Mexico has had it relatively difficult lately. Being that their sector has been depressed by the COVID-19. Tough news for AMIA especially.
After a disruptive year, Mexico’s light vehicle manufacturers hope to revive a sector depressed by the COVID-19 pandemic, as well as hampered by shortages of semiconductor components and energy for factories.
Some of the best opportunities for the industry’s recovery could come from U.S.-China trade tensions, along with changes initiated by the United States-Mexico-Canada Agreement (USMCA), said José Zozaya Délano, executive president of the Mexican Automotive Industry Association (AMIA).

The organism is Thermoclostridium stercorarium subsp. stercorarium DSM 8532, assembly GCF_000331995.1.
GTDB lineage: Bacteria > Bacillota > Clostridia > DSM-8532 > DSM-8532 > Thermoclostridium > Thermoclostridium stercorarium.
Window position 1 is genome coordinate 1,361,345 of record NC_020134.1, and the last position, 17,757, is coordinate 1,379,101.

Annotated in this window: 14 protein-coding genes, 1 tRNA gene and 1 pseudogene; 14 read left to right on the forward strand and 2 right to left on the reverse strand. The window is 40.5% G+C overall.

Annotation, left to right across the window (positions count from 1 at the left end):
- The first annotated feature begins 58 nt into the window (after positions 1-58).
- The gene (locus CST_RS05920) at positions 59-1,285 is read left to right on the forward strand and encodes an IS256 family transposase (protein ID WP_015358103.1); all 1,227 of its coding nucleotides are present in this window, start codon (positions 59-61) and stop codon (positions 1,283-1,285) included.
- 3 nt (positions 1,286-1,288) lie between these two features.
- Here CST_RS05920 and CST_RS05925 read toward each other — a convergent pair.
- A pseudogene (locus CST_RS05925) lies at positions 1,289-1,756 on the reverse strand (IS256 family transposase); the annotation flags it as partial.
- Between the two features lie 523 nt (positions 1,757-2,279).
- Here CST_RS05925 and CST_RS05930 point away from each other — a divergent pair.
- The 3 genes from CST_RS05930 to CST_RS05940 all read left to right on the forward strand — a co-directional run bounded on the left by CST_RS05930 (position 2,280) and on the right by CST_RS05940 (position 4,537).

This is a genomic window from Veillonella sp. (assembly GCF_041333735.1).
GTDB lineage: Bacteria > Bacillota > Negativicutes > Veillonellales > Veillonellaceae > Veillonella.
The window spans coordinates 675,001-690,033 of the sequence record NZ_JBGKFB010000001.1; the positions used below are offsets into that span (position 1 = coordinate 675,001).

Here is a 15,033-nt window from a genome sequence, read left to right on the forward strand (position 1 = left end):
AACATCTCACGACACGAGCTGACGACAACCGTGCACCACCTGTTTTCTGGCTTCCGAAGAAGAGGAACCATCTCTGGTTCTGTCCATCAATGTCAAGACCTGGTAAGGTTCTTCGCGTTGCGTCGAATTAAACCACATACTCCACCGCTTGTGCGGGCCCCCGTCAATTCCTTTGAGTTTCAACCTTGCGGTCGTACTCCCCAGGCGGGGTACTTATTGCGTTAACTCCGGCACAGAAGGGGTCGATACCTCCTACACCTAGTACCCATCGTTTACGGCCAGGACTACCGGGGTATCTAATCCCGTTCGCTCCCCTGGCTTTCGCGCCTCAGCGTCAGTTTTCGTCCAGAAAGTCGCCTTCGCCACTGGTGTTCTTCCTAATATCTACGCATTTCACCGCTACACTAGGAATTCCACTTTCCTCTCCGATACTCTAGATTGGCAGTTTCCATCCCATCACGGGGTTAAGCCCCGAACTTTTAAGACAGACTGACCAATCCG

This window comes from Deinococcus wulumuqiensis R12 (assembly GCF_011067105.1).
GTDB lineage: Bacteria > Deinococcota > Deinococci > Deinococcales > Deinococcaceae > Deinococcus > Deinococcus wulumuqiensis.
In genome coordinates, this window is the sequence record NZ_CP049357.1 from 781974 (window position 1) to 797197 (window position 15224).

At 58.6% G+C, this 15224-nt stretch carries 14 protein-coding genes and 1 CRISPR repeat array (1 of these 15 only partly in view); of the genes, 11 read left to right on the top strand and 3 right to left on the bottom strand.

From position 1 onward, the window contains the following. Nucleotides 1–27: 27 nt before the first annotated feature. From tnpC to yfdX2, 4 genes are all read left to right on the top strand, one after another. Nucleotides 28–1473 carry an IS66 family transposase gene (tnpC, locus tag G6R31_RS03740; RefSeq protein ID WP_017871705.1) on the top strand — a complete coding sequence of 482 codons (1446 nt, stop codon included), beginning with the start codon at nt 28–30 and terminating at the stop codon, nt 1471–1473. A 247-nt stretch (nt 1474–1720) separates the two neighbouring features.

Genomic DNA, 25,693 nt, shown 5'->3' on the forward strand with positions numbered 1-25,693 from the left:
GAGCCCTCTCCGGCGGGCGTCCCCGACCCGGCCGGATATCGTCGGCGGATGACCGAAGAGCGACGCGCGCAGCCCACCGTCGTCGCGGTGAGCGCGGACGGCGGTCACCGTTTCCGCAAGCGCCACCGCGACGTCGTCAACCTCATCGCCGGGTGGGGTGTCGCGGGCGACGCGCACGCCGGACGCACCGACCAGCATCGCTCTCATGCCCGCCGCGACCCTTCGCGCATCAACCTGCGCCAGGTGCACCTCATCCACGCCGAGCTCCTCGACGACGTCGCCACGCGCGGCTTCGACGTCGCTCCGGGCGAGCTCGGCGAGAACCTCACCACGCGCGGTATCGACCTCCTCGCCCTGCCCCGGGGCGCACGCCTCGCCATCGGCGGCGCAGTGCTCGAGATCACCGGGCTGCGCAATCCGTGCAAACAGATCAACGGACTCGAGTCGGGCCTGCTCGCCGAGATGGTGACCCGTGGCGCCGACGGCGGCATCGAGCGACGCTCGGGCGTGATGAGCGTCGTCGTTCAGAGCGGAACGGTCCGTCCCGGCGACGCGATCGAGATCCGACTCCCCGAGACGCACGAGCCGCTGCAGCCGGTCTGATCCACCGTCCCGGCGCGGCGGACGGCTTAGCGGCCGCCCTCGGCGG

“It is expected that during the administration of President Joe Biden, some of the imposed measures on Chinese technology platforms and products tariffs that led to a trade war during the Donald Trump term could be negotiated to strengthen their bilateral relations,” Zozaya Délano told FreightWaves.
“However, it is necessary to recognize this juncture as a window of opportunity for Mexico since this event has allowed the strengthening of the already close commercial relations between Mexico and the U.S. as strategic partners.”
Zozaya Délano said that the AMIA, along with other Mexican auto associations, is “confident that our country will be a much more attractive destination for foreign investments because of the regulations established by the USMCA.”